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You are here: FRIAS Fellows Fellows 2020/21 Dr. Jesus Bohorquez

Dr. Jesus Bohorquez

University of Lisbon
Global Economic History
External Junior Fellow

Room 02 016


J. Bohorquez gained his PhD from the European University Institute in Florence.  He has been a postdoctoral researcher at the ICS-UL, and previously, he was a Weatherhead Initiative on Global History fellow at Harvard University. He is a global historian with an interest in social sciences, particularly the evolution of economic theory and the interplays between history and social theory. His research interests encompass the interrelations between global history and political economy. His research revolves around globalization and capitalism, state-and empire building in the Global South, slave trade from a global and comparative perspective, and the Enlightenment as a global intellectual movement. Basically, his research engages three main fields: political economy and institutional diversity, international trade and globalization, and law, economics and economic thinking.

Selected Publications

  • Neither Absolutism nor negotiation: Spanish-empire building and the political economy in the eighteenth-century Caribbean, Journal of Iberian and Latin American Economic History, forthcoming.
  • Linking the Indian and Atlantic Oceans: Asian textiles, Spanish silver, global capital and the financing of Portuguese-Brazilian slave trade (1780-1811), Journal of Global History 15-1, 2020, pp. 19- 38.
  • Para além do Atlântico sul: fundamentos institucionais e financeiros do tráfico de escravos do Rio de Janeiro em finais do século XVIII, Revista de História Universidade de São Paulo 178, 2019 pp. 1-43.
  • State contractors and global brokers: the itinerary of two Lisbon merchants and the transatlantic slave trade during the Eighteenth Century, Itinerario European Journal of Overseas History 42-3, 2018,  p. 403-429.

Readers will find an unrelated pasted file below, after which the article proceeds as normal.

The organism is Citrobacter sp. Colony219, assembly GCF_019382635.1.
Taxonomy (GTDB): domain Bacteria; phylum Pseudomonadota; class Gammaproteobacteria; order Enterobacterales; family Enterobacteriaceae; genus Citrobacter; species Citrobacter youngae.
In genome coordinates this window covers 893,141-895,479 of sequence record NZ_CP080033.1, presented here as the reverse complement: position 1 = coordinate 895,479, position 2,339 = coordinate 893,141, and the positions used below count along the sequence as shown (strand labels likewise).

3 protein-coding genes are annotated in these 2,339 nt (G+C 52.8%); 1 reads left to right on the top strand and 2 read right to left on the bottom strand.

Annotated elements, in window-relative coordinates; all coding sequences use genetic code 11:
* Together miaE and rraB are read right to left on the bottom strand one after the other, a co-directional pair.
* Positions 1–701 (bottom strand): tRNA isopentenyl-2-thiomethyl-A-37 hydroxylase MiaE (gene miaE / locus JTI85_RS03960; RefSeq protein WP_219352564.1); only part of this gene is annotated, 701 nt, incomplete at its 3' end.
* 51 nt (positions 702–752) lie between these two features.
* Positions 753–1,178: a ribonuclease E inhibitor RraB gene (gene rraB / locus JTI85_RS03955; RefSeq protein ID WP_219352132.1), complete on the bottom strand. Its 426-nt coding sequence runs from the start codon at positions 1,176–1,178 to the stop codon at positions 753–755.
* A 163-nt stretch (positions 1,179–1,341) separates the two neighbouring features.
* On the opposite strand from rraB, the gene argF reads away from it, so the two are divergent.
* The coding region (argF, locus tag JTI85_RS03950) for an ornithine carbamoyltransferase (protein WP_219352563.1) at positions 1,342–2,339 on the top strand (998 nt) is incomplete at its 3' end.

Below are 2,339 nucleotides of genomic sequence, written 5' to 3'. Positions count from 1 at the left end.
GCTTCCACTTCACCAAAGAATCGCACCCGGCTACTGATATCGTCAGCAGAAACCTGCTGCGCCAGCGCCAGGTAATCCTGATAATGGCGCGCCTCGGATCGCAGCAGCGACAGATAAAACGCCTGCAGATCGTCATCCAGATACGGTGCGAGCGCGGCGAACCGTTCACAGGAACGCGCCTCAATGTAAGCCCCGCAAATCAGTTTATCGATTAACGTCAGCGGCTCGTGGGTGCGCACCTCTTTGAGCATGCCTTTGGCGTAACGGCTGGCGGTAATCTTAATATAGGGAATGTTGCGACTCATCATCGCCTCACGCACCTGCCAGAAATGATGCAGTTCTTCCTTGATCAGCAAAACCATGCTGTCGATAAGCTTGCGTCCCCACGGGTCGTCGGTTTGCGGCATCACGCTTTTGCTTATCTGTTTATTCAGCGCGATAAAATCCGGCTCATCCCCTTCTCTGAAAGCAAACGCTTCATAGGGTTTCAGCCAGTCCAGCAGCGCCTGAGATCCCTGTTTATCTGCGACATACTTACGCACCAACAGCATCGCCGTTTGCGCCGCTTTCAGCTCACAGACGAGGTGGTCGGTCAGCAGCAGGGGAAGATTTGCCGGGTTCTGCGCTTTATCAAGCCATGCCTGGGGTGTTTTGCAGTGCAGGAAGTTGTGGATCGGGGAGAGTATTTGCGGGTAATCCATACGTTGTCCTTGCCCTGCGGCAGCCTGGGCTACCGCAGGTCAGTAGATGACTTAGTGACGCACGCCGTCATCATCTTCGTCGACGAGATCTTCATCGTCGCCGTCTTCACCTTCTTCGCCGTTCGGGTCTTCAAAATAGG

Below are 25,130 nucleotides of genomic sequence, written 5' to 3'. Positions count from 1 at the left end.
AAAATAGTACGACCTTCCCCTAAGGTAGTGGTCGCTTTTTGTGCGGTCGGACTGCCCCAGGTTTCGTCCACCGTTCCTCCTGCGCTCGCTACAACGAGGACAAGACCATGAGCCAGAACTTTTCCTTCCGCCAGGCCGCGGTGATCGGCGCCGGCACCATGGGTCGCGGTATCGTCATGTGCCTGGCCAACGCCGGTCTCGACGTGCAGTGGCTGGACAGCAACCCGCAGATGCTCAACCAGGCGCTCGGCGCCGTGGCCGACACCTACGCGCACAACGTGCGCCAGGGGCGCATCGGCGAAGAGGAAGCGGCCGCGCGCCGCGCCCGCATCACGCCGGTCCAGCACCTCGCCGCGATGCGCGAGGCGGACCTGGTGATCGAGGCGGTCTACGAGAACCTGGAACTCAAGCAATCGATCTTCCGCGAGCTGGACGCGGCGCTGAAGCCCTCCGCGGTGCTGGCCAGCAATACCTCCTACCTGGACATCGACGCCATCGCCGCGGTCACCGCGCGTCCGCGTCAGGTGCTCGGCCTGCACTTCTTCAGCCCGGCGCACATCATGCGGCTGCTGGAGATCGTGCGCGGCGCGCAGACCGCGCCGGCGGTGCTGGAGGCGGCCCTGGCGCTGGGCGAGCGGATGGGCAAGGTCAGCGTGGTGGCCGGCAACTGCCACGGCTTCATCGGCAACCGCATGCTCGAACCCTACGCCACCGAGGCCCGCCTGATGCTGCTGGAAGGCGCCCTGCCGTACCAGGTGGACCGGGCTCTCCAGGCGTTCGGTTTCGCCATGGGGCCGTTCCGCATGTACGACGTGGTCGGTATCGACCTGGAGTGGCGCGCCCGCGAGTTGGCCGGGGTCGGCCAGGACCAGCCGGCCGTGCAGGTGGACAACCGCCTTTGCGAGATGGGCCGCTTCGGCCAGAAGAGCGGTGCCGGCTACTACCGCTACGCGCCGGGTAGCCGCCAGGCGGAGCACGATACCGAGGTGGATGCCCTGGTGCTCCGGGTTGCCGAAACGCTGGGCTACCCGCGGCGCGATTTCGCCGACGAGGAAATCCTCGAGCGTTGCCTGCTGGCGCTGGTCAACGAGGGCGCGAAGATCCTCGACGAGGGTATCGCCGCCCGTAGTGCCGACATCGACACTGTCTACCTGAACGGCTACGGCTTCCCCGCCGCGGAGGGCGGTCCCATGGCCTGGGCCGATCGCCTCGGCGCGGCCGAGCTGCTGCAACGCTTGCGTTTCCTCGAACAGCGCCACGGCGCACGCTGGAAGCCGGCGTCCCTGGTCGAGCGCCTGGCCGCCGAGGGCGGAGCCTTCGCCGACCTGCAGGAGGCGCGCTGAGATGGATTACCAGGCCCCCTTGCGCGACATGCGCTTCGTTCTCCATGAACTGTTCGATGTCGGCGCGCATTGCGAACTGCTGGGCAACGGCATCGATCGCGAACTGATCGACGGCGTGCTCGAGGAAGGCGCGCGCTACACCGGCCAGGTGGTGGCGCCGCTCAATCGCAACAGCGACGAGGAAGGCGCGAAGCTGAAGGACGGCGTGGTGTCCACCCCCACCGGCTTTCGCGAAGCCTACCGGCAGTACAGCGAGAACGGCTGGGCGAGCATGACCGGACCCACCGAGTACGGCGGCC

FRIAS Research Project

Balzan Project in Global History:Slave trade and global capital. Comparative and global perspectives (1780-1850)

The slave trade is a very well studied topic yet one which has awaken a great interest recently. Regardless of the several studies, historians have rarely approached the theme from a comparative and global perspective. This means that the Portuguese, Spanish, British, and French slave trades have essentially been studied from a national or imperial perspective, what is the same, as a national business. According to available data, the Iberian empires stood among the largest transporters of enslaved humans and the ones in which the business lasted the most.  This research precisely focuses on the Portuguese and Spanish slave trade from a comparative and global perspective. By studying the slave traffic comparatively and globally, this research seeks to examine whether or not it was a trans-imperial business that put into circulation capital at a truly global scale, mobilizing ventures that included agents in Europe, Asia, Africa and America. While focusing on the slave trade business, the research will shed light on uncoordinated investment cycles that were necessary for slave workforce to be supplied. This research look at the business of slavery not from the perspective of enslaved humans or traders but from the one of capital.